Shetland Fireside Tales
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Captain Tom Yunson was an experienced seaman, but on that night his ship, the "Ocean Spray," encountered a raging storm and drifted helplessly in it. The captain had even sighted the bold rugged promontory of Sumburgh Head close to the sheltered bay of Levenwick, when the storm broke on him. A few hours more, and he would have reached the haven of safety; but his ship was gored to death by the pointed rocks of Sloga Head and beaten to splinters by the mighty waves.
Next morning the gale moderated slightly, and men were soon astir to see that their boats were safe, and if any wrecks had been thrown on the shore during the night. Then came a wild and thrilling cry, borne on the wings of the blast
"A ship! a ship! on the scarf skerries."
As eager groups were watching in breathless suspense the tremendous waves as they rolled over the skerry, and sometimes almost burying the dark hull of the vessel in their seething foam.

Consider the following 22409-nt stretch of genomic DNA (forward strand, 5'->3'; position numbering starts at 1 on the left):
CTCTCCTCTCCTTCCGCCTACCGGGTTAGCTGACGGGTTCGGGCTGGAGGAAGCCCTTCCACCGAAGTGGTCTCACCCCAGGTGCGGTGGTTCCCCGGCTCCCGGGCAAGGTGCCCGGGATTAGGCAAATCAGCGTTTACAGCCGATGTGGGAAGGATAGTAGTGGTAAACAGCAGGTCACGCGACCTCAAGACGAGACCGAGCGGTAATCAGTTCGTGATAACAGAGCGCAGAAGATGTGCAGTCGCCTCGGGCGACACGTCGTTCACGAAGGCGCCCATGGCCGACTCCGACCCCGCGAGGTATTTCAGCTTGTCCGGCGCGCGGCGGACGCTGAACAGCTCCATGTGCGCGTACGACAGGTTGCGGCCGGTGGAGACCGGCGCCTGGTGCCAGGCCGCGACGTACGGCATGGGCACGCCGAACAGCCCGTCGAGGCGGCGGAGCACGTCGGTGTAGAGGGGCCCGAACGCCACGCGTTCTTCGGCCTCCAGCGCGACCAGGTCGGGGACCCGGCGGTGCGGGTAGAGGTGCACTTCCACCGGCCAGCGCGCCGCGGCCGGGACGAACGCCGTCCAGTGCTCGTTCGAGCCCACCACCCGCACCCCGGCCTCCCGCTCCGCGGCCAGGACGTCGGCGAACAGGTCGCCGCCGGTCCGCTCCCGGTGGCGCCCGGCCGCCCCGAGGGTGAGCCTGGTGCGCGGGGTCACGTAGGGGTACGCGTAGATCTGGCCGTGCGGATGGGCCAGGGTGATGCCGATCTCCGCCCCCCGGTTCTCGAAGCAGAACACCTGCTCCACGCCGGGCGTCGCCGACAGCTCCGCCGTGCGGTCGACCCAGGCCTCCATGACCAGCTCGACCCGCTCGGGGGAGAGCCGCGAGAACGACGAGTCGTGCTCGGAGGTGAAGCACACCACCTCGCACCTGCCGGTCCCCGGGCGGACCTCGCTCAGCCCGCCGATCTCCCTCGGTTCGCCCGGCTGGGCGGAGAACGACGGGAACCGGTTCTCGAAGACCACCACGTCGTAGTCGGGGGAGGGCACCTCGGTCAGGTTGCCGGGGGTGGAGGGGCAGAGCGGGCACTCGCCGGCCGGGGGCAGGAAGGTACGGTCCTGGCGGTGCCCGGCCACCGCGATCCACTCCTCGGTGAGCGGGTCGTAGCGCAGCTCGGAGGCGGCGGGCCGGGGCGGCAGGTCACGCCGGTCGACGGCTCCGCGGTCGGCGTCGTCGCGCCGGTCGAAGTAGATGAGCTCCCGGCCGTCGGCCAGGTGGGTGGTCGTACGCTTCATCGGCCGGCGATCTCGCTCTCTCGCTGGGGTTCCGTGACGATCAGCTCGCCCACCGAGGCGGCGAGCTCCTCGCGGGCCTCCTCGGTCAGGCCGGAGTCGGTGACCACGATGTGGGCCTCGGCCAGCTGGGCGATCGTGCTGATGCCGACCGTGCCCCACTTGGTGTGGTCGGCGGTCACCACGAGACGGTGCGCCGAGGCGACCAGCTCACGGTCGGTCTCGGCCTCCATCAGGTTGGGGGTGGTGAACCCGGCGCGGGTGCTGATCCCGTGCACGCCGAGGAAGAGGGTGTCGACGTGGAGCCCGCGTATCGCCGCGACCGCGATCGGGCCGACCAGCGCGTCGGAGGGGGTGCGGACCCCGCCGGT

The hermit Olla got the news after others, but came running at his utmost speed and reached the beach in safety, his eyes flashing. "There are survivors on the wreck over there, and soon they must perish! The flood tide is advancing; not a moment is to be lost!"
"O, Mr Ollison," exclaimed old Yacob (who was amongst the crowd), as he rushed forward and grasped the hermit's hand, "what can men do in the face of a sea like this?"
"I will help them," cried Olla, "or perish in the attempt." With this, he divested himself of his clothing, all to his shirt and trousers; and taking the kerchief from his neck, bound it round his head, thereby closely concealing his flowing locks within its folds. He next grasped the end of a rope that lay coiled at his feet, and tying it securely round his waist, again addressed the crowd.
"My fellows," he said, "obey the instructions I now give you. Mark that I will wait till I see a wave that will overwhelm the ill-fated vessel and sweep her from the rock. Then, as that wave rolls back, I will dive through the wave that follows it and swim to the survivors, if they can be saved. They are now clinging to the bowsprit. When I reach the floating spar, I will raise my arm as a signal, if the survivors are still on it. Then draw the rope quickly to land, waiting till the highest wave approaches, so that the spar may be carried on its crest to the top of the beach; then let some of your strongest men be ready, with ropes around their waists, to save us from being drawn back again by the receding wave.'